The hair in general and the beard in particular, and the garments, are so often spoken of in Scripture in what is called a figurative sense, that it is not necessary to show that they have a symbolic meaning. We need only to consider what their meaning is.
It would be an interesting inquiry, why the Creator has given a natural covering to animals, which he has denied to, or but sparingly bestowed on man. Without attempting to discuss so large a subject, a few remarks upon it may be ventured. One of the fathers of the Development theory, while believing that Nature has done all else for man, cannot help thinking that we must recognise the hand of God in this. According to this admission, man's peculiar condition in this respect is at least evidence of design. This we need not stop to consider. We do not so much desire to know its economical purpose, as to ascertain its secondary cause, and thence its meaning. First of all, it implies, because it necessitates, the existence in man of a reasoning power. The being who is thus circumstanced, and has to provide what his condition requires, must see the connection between end and means, and between cause and effect. May not that mental power which sees the bodily need and exerts itself to supply it, have had some share, as a secondary cause, in producing it? All creatures are the organized forms of their own nature. They are made for the life they are intended to lead. Their whole structure, even to the hair, and feathers, and scales with which they are covered, is a development of their nature, and an adaptation to their mode of life. The animal soul clothes itself with an animal body, in every particular its own image, and therefore its own instrument. This is equally true of man. The human soul clothes itself with a human body, because this is its form, its image, its instrument. But there is this important difference between an animal and a man. An animal is born with all the knowledge which its nature requires. Man is born only with the faculty of acquiring knowledge, not with any undeveloped fund of knowledge, yet with the inflowing light of discernment. Animals are born with clothed minds, and as a consequence they are born with clothed bodies. They neither sow nor reap, nor toil nor spin to feed and clothe their bodies, because neither labour nor skill is required of them to feed and clothe their minds. The Creator has given man a naked body because He has given him an unclothed mind. Man has, by study and labour, to acquire knowledge, and clothe his mind with ideas; and as a consequence, he has to acquire the materials and form them into garments for his body. In brief, the clothing of animals grows out of their bodies because their knowledge grows out of their minds. Man has to acquire and put clothing on his body, because he has to acquire and put garments on his mind. It is on this ground that there is an analogy between the knowledge that clothes the mind and the garments that clothe the body.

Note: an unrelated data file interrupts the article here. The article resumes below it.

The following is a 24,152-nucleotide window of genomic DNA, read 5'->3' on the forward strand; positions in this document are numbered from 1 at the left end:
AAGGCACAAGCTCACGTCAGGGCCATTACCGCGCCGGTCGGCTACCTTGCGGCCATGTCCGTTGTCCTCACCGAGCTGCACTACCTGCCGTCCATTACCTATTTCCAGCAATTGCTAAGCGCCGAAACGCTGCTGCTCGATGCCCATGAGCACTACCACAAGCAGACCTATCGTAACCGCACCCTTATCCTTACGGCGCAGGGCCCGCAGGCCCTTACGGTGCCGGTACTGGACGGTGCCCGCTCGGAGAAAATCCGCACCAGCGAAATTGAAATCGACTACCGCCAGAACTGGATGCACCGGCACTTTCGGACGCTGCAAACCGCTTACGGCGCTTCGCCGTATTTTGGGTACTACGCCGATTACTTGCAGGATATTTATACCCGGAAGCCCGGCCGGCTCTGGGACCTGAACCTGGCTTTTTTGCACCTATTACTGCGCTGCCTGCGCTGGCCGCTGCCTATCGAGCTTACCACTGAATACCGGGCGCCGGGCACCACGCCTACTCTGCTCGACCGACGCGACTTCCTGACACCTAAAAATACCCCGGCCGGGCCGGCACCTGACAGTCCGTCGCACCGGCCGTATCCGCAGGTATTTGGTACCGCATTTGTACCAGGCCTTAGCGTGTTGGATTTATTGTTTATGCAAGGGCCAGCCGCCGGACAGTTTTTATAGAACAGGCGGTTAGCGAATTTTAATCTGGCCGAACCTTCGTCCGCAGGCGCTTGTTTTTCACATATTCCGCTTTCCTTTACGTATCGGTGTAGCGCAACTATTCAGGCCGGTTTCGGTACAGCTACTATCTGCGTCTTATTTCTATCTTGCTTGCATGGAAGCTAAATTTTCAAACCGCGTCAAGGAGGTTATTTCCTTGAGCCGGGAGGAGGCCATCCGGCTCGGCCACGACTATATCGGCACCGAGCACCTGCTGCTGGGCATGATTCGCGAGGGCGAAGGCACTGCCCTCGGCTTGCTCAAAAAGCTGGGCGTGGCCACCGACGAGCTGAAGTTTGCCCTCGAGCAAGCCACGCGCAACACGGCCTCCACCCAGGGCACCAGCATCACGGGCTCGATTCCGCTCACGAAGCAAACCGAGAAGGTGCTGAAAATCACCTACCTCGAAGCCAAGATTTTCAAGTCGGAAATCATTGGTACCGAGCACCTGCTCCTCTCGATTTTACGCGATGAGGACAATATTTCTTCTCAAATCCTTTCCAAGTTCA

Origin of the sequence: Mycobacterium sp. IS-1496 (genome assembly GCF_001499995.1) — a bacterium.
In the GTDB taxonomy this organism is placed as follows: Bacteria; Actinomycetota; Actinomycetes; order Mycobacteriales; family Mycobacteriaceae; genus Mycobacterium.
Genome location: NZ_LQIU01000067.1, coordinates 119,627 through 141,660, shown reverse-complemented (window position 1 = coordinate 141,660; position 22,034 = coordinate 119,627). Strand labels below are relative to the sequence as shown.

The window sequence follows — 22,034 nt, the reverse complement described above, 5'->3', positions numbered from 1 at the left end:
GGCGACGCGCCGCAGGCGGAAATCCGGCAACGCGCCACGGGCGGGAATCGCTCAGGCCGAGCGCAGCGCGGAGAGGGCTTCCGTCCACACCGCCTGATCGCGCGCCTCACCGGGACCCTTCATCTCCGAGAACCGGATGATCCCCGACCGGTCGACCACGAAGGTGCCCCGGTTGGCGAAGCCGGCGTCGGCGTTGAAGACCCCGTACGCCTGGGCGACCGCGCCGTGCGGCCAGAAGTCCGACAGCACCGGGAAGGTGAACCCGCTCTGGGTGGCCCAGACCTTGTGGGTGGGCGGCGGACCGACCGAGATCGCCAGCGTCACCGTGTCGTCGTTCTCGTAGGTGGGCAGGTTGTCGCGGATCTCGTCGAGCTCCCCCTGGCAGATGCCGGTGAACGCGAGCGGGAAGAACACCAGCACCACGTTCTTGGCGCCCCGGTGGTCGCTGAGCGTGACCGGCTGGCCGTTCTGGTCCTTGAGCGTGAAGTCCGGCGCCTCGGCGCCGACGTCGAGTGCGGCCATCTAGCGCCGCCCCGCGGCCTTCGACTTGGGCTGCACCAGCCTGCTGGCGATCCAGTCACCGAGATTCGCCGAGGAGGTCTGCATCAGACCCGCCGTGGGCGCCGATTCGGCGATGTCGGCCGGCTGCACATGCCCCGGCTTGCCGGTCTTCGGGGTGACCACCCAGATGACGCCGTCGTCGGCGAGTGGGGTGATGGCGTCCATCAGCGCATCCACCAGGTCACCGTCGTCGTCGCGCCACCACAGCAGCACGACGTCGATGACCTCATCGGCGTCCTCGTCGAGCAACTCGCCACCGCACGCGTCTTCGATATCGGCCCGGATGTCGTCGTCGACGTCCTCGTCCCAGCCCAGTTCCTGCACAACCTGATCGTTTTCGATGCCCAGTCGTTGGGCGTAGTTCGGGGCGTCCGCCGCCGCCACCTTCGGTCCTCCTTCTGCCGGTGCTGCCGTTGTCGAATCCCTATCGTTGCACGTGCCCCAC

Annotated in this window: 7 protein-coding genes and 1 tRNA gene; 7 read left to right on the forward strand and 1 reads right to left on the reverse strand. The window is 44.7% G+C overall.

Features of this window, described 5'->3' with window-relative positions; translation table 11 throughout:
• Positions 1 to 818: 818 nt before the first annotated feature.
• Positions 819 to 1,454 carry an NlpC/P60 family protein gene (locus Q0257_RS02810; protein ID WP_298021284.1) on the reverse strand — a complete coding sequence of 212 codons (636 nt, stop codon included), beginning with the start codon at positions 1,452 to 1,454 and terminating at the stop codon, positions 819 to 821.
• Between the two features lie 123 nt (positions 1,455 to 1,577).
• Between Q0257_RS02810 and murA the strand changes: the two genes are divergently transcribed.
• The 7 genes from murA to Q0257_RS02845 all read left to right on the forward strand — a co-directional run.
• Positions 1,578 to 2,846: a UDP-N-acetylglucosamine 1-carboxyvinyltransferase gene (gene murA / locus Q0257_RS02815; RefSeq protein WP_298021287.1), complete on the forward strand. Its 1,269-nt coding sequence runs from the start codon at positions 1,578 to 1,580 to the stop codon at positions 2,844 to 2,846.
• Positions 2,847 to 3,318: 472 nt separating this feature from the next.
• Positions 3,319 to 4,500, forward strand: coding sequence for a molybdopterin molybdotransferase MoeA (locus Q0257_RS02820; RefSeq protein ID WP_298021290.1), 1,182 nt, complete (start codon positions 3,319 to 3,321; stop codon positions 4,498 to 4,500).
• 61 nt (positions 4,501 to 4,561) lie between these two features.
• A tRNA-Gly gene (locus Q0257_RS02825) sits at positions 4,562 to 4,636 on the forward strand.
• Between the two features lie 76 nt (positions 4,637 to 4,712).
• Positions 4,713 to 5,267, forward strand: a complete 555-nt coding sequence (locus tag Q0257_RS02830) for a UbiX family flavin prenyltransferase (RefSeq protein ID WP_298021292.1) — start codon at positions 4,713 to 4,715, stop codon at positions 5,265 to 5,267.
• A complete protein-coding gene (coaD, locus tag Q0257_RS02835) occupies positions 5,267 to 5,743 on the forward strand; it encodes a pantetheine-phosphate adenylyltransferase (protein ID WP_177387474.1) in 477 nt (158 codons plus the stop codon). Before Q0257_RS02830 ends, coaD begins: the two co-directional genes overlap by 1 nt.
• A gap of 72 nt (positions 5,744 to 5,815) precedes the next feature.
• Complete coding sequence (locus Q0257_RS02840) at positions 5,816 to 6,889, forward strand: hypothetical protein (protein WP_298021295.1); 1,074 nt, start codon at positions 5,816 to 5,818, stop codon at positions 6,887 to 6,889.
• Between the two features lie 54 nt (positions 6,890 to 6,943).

Yet the human body is not left without a natural covering entirely. The head in all, and the lower part of the face in man, have a covering for beauty and glory. This, too, has its origin in correspondence. The celestial degree of the mind, to which the head corresponds, is in its nature and activity spontaneous. The men of the celestial Church did not, and the celestial angels do not, like the spiritual, lay up their truths in the memory and their garments in the wardrobe, and put them on as occasion requires. The celestials apply the truths they acquire immediately to the life. There is an important difference, however, between the hair of the head and the beard. The hair of the head comes by birth, the beard comes with manhood. And as the period of manhood is that in which reason asserts its power and assumes its sway, and as man, by the exercise of his reason, passes from knowledge into intelligence, therefore the beard is the emblem of intelligence, as indeed the face is of the rational mind, out of which it grows.